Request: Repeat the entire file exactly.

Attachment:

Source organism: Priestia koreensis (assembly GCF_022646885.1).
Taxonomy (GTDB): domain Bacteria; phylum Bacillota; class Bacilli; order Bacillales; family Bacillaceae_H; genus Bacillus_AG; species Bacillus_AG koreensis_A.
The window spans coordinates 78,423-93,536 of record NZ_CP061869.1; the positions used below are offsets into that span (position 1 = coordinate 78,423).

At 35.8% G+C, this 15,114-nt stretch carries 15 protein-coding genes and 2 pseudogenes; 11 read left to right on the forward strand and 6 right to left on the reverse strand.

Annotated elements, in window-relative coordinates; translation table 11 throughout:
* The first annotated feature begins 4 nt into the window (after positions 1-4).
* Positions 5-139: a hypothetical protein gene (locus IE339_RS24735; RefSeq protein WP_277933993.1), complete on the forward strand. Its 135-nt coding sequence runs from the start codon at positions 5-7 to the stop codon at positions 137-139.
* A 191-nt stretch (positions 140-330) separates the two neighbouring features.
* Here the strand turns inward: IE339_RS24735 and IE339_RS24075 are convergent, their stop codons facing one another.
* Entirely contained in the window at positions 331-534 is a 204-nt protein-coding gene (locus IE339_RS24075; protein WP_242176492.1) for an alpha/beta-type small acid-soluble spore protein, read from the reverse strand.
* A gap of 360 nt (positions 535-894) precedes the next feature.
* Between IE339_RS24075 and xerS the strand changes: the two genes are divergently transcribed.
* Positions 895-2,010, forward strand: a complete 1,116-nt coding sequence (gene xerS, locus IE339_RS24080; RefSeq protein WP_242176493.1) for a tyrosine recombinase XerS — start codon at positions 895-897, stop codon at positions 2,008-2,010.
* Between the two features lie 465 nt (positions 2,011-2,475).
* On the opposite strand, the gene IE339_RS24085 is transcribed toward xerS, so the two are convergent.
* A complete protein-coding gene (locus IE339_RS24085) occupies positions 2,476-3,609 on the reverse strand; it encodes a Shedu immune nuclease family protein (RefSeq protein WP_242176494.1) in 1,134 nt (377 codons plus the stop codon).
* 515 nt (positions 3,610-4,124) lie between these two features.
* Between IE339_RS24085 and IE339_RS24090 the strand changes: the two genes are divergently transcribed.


Source organism: Priestia koreensis (assembly GCF_022646885.1).
Taxonomy (GTDB): domain Bacteria; phylum Bacillota; class Bacilli; order Bacillales; family Bacillaceae_H; genus Bacillus_AG; species Bacillus_AG koreensis_A.
The window spans coordinates 78,423-93,536 of record NZ_CP061869.1; the positions used below are offsets into that span (position 1 = coordinate 78,423).

At 35.8% G+C, this 15,114-nt stretch carries 15 protein-coding genes and 2 pseudogenes; 11 read left to right on the forward strand and 6 right to left on the reverse strand.

Annotated elements, in window-relative coordinates; translation table 11 throughout:
* The first annotated feature begins 4 nt into the window (after positions 1-4).
* Positions 5-139: a hypothetical protein gene (locus IE339_RS24735; RefSeq protein WP_277933993.1), complete on the forward strand. Its 135-nt coding sequence runs from the start codon at positions 5-7 to the stop codon at positions 137-139.
* A 191-nt stretch (positions 140-330) separates the two neighbouring features.
* Here the strand turns inward: IE339_RS24735 and IE339_RS24075 are convergent, their stop codons facing one another.
* Entirely contained in the window at positions 331-534 is a 204-nt protein-coding gene (locus IE339_RS24075; protein WP_242176492.1) for an alpha/beta-type small acid-soluble spore protein, read from the reverse strand.
* A gap of 360 nt (positions 535-894) precedes the next feature.
* Between IE339_RS24075 and xerS the strand changes: the two genes are divergently transcribed.
* Positions 895-2,010, forward strand: a complete 1,116-nt coding sequence (gene xerS, locus IE339_RS24080; RefSeq protein WP_242176493.1) for a tyrosine recombinase XerS — start codon at positions 895-897, stop codon at positions 2,008-2,010.
* Between the two features lie 465 nt (positions 2,011-2,475).
* On the opposite strand, the gene IE339_RS24085 is transcribed toward xerS, so the two are convergent.
* A complete protein-coding gene (locus IE339_RS24085) occupies positions 2,476-3,609 on the reverse strand; it encodes a Shedu immune nuclease family protein (RefSeq protein WP_242176494.1) in 1,134 nt (377 codons plus the stop codon).
* 515 nt (positions 3,610-4,124) lie between these two features.
* Between IE339_RS24085 and IE339_RS24090 the strand changes: the two genes are divergently transcribed.